Emerging Issues in Mobile Data Capture Methods across Multiple Domains: Learning from the User Experience

Emerging Issues in Mobile Data Capture Methods across Multiple Domains: Learning from the User Experience

Jo Cranwell, Xu Sun, David Golightly, Genovefa Kefalidou, Benjamin Bedwell, Sarah Sharples
DOI: 10.4018/978-1-4666-8583-3.ch009
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Mobile device-based data capture studies have potential as contextual data collection methods to address the limitations of the traditional paper-based diary method. The ever-evolving computing power of mobile phones broadens the potential applications of such methods in novel and interesting ways. While there have been a number of studies that demonstrate the power of the mobile device-based diary approach, there is less known about participants' experience of such studies. This chapter presents five case studies to bring together user experiences of participating in mobile data capture studies and evaluates how this can be fed into the future study design.
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As well as being a ‘target’ of human-computer-interaction (HCI) research, mobile devices have a tremendous value as a ‘tool’ for HCI research (Carter & Mankoff, 2007; Klasnja et al., 2008; Klasnja, Consolvo & Pratt, 2011). Mobile devices support a whole range of rich data collection opportunities, be that through event and location logging, through response to mobile-based surveys, or through the capture of user-generated text, audio, images and video. More than ever, people are familiar with such devices and routinely use them in their everyday lives. Indeed, there are 1.75 billion mobile smart phones in use in the world (eMarketer, 2014), presenting the possibility for a research ‘app’ to be loaded directly on to peoples’ personal devices. The result is a potentially less obtrusive way to capture behaviour, attitudes and perceptions at the time and place where they are occurring.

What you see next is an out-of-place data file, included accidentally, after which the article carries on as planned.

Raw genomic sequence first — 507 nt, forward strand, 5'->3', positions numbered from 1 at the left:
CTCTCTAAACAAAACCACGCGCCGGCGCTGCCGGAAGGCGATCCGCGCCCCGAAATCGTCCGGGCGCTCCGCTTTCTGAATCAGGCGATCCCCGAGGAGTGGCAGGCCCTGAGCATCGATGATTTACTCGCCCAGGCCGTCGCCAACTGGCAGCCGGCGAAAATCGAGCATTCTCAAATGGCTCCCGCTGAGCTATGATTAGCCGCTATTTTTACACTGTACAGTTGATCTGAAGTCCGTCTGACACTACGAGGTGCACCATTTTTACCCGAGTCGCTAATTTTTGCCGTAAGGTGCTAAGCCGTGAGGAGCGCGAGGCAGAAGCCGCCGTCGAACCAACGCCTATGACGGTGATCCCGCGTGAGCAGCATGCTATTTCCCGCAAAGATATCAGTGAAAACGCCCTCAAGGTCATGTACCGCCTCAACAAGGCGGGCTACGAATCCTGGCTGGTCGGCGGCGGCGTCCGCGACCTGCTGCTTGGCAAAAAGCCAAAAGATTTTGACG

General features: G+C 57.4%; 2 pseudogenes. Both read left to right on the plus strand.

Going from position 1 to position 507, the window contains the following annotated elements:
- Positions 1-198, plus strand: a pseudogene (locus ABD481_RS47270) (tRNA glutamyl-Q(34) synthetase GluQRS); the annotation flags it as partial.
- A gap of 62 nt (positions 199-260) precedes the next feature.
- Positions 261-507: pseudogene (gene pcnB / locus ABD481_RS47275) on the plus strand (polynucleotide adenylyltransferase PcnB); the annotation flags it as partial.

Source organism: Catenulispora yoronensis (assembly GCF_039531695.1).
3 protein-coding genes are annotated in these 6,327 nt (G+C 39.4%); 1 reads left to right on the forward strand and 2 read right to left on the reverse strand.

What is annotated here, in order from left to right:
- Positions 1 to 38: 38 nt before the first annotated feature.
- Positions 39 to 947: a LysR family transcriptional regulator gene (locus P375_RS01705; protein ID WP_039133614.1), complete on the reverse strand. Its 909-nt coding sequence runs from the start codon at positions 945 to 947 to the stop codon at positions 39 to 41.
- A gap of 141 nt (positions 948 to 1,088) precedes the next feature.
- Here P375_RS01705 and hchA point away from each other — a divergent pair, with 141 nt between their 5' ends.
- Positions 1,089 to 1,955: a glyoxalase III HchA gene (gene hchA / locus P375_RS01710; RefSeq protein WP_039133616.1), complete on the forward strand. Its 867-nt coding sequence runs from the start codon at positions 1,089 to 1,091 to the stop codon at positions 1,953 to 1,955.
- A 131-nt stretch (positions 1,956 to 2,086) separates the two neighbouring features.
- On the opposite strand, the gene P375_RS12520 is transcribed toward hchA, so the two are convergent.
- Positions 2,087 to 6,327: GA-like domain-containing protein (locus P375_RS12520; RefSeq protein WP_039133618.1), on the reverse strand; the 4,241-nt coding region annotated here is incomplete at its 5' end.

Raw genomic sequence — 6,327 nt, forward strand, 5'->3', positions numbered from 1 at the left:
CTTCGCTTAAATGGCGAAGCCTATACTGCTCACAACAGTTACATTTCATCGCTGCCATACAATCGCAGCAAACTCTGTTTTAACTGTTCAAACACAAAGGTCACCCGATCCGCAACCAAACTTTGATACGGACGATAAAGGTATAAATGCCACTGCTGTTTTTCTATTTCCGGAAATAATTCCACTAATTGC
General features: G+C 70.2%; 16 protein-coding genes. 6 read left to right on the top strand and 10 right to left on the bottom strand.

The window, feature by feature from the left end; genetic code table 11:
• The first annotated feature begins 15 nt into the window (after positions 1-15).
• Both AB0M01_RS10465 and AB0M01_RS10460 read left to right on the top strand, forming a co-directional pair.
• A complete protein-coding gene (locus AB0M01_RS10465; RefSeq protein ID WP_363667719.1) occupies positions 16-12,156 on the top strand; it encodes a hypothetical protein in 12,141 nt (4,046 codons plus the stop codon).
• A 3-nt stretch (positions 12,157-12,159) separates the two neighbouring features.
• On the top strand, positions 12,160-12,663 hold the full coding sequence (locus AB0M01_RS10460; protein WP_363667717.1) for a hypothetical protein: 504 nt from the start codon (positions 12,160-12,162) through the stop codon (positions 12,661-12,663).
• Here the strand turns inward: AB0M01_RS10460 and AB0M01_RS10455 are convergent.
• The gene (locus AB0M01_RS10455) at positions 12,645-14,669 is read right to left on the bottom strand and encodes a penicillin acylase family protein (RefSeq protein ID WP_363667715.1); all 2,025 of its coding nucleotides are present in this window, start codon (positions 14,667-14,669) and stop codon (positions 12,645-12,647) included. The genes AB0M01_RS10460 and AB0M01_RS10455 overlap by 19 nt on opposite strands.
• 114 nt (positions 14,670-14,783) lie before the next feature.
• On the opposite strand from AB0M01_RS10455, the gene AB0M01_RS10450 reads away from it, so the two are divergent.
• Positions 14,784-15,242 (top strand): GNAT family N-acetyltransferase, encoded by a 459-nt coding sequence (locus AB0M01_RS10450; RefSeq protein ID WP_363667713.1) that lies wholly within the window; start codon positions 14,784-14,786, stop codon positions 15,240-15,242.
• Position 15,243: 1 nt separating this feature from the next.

The ability to collect data in the field has a number of advantages. At a general level, it should lead to more ecologically valid data (e.g. automatic data capture such as place and time) particularly for activities, such as travel behaviour or health behaviour, where there is a potential disconnect between stated preferences, intentions, and actual behaviour (Gardner, 2009; Lally & Gardner, 2013). Another advantage is that it allows prolonged data capture without the need for a researcher to be present. Not only does this increase the number of data points, it allows a researcher to see how patterns of behaviour change over time (Klasnja & Pratt, 2012; Shiffman, Stone, & Hufford, 2008). Finally, mobile devices support flexible data capture, often using a number of media such as text, audio and video, at the point when the behaviour in question occurs, and the later use of that data for reflection with an investigator. This type of diary study is referred to as an ‘elicitation study’ (Carter & Mankoff, 2005), in contrast to ‘feedback’ studies which use constrained, predefined questions asked either at certain intervals or during certain events.

Whilst there is guidance available on how to approach paper and technology-based diary and experience sampling studies (Bolger, Davis, & Rafeili, 2003; Consolvo & Walker, 2003; Shiffman et al., 2008), there is less known about the participant experience of mobile data capture and how that can be fed into the design of methodology. The work presented in this chapter highlights the value of different approaches in the domain of HCI by drawing upon five case studies: a) an experience sampling application to capture serendipitous information acquisition, b) an application to record travel motivations and track travel behaviours, c) an application to monitor the use of data sources on a mobile devices to understand users’ ‘contextual footprint’ (i.e. their pattern of data use over time), d) an experience sampling application to record personal experiences while navigating within a cultural site, and e) an ecological momentary assessment (EMA) application to deliver a self-control strengthening behavioural intervention and to measure study adherence. While each Case varies in domain and specific data collection approach, all have the same aim of using a mobile application to capture contextual, performance or adherence data for user requirements and subsequent technology development.

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